When the miners went on strike, Dad and his friend Rocco decided to hop a box car to another town to look for work until the strike was over. Here’s his account of what happened when he got home after the strike ended. This was about 1917.

"After I got home I realized Salvatore was missing. I said "Where is Salvatore?" Mother said that he wanted a change and that he is now in Edmonton, Alberta. So at home now were Papa, Momma, Luvera.4 Antonietta, Consolato and me. This was in mid 1917. There were rumors of war and the occupation of Poland. So the demand for coal was great. We all worked extra hours and were glad to do it. We were not hungry, but we wanted more cash.

My brother Consolato, was 18 months older then I was & he was over 20 years old. I  was 19. About this time we received in the mail an impressive large envelope with the emblem of the House of Savoia. It said on the outside: "Vittorio Emanuale needs you" The inside letter said that we were both of army age and should immediately report to the Italian counsel and Fernie, British Columbia. It said if we passed a medical examination they would give us a train and boat ticket free of charge plus $20 spending money to report to the military headquarters in Reggio Calabria, Italy.

Papa was as proud as a peacock saying how wonderful to have two sons in the Italian Army. Papa was born in 1860 and in 1889 he was drafted and served four years in the Italian Army. He was always proud that he was a soldier First Class and had a medal for sharpshooting even though he could not read or write. My mother was objecting that she wanted us to stay right where we were. My brother Consolato said: "But Mama, my country needs me and I want to go." So he turned to me and said: "Are you coming?" I said: "No I am not." He demanded: "Why not, don’t you have any Italian patriotism?" I said: " I’m going to join the Canadian Army." "Why?" he said. I told him: " For one thing the Italian Army pays only $.20 a day has a lousy uniform and boots. The Canadian Army pays one dollar day with good food, nice uniforms and excellent shoes." Consolato was so angry he was going to hit me. Papa stopped him and he said "You got your choice and he has the right to have his." So he went, passed the examination and in 30 days he was off to Italy. I soon received a Canadian government card saying that I was to report for military duties at Calgary Alberta. I did and many others at different ages made up the company of about 100 of us. They would get us up at 6 AM for one hour of exercise, a hearty breakfast and then practicing with a wooden pole for a gun. We were not given guns until much later. We also had lectures and studying of England and France where we would be eventually heading. After 10 days of this we were all standing in two rows at ease when the sergeant said in a commanding voice: "Attention." The captain came forward and said:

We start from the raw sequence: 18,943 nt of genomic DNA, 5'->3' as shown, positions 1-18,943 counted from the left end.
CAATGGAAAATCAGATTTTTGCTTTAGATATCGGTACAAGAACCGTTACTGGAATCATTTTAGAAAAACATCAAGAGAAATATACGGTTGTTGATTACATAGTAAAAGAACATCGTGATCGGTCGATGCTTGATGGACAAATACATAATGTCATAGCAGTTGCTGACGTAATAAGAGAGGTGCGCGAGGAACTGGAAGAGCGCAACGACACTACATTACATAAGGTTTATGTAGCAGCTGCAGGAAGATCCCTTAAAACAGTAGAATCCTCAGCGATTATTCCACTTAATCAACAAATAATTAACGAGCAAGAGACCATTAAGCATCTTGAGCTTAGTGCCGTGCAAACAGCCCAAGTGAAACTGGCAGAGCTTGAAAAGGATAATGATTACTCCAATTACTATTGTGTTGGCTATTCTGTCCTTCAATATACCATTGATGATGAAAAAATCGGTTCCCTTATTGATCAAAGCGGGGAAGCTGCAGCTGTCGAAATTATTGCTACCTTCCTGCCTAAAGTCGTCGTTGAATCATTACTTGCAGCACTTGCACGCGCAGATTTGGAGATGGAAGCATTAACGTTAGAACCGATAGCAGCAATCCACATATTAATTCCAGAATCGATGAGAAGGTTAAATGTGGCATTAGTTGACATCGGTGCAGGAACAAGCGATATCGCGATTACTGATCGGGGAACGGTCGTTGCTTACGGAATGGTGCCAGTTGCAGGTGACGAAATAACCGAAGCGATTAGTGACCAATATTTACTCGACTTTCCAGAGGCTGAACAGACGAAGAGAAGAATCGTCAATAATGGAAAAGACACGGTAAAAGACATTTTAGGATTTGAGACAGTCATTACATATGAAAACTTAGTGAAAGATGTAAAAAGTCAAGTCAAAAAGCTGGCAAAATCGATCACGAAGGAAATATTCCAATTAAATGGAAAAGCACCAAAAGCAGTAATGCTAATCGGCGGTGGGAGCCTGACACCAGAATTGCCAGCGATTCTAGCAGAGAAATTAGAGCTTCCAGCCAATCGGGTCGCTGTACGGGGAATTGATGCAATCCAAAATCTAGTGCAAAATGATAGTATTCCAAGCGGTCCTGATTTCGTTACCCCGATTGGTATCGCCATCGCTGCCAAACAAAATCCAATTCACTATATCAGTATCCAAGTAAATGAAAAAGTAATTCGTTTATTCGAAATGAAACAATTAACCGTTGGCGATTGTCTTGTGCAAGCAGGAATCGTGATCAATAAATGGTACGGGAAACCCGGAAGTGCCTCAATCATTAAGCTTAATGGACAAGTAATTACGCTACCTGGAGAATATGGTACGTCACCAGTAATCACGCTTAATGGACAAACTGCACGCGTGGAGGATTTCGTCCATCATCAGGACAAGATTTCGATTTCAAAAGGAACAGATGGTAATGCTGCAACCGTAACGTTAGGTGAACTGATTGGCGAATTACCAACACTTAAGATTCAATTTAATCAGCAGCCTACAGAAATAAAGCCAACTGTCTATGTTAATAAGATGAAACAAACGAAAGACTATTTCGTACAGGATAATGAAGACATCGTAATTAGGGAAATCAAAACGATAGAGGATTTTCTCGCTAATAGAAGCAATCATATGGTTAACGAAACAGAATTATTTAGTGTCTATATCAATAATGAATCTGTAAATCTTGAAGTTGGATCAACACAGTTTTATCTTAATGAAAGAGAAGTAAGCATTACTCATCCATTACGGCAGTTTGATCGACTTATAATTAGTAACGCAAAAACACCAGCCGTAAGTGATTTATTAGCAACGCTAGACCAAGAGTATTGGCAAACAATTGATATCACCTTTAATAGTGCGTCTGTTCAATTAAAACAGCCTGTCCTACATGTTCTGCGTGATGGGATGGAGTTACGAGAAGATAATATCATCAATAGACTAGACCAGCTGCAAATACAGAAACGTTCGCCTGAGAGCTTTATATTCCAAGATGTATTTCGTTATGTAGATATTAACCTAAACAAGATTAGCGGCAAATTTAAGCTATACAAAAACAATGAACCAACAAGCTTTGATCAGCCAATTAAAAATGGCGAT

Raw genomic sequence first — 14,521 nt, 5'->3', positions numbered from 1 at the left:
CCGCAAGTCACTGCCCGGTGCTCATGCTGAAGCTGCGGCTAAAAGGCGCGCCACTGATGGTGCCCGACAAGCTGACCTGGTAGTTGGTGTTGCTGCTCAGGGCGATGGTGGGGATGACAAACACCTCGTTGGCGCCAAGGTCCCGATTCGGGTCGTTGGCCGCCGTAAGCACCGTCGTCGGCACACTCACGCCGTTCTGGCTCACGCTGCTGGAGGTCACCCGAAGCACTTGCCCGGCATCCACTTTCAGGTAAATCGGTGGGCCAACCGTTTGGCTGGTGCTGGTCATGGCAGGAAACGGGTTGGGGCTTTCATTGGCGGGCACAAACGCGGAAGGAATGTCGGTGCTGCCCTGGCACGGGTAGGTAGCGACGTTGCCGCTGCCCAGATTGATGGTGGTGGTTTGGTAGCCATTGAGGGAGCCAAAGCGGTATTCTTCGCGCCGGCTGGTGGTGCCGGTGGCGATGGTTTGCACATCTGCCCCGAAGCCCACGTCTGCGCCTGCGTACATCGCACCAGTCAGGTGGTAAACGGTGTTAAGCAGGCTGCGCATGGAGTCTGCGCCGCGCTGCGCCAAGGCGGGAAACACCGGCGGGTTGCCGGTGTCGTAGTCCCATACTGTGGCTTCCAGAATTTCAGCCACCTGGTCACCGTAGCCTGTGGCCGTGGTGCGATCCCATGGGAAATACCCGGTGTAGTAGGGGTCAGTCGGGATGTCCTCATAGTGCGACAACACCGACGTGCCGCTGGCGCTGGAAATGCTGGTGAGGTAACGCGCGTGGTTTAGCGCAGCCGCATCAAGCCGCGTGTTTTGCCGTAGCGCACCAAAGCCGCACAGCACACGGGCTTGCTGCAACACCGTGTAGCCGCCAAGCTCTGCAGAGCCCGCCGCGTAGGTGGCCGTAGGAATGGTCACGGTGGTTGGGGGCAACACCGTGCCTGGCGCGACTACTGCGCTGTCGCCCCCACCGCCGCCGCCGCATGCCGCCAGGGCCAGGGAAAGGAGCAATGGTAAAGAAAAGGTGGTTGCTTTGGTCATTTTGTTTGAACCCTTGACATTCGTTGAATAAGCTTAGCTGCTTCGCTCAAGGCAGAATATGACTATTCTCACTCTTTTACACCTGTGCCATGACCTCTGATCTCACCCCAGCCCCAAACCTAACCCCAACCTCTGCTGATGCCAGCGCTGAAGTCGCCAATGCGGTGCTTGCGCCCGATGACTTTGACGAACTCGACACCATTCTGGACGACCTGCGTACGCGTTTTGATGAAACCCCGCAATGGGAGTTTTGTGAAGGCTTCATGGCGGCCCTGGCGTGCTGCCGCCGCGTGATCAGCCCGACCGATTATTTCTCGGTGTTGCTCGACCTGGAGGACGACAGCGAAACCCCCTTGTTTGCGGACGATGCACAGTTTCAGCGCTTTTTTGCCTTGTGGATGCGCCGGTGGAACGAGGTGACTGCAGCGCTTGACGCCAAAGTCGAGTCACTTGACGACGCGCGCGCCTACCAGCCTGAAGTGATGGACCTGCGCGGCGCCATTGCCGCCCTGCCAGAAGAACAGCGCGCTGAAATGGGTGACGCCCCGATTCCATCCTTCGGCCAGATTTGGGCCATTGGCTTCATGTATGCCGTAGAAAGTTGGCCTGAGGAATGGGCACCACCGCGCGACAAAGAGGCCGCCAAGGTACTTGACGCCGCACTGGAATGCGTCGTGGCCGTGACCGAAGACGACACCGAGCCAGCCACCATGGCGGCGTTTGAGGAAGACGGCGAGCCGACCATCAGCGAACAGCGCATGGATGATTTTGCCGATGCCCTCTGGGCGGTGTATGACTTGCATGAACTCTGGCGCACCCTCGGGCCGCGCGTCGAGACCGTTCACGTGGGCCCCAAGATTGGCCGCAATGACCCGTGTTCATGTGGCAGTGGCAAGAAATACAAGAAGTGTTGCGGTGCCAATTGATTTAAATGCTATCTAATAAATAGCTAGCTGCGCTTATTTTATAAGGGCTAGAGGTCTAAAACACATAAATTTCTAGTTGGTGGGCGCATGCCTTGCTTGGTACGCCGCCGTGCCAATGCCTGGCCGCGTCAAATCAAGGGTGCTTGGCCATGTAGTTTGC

"Some of you are coal miners. In order to keep our trains, factories and ammunition plants operating we need coal. You who are miners or working for coal mine take a step forward to the front." Nine of us stepped forward and the captain said: "You are in the Army, but are excused so that you can produce coal. The management will give us a monthly report about your continuous work habits. If there is a report twice in succession that you are missing work you will be recalled, given a gun and uniform and shipped with no training to the front. So if you want to stay in the army step back, otherwise you could leave for your hometown and we will give you a train ticket."

I did not want to go to war so I went back home and back to my old job. I was not criticized by anyone as they all knew the demand for coal. Consolato was seriously wounded at the Austrian front, spent many months in a hospital at Bari Italy. Later he married his nurse, raised a large family, but died from the wounds when he was 27 years old.

0 thoughts on “MY FATHER’S EXPERIENCE IN THE ARMY – 1917

  1. I absolutely love that story. Thanks for sharing. You are right…….I think we are all tired of politics at this point. This puts a smile on my face. There is a saying that goes something like this “I want to live my life so fully that when I die I want to slide through the pearly gates shouting “What a ride”. I believe that this man may have done that. Hope you and Lita are well.

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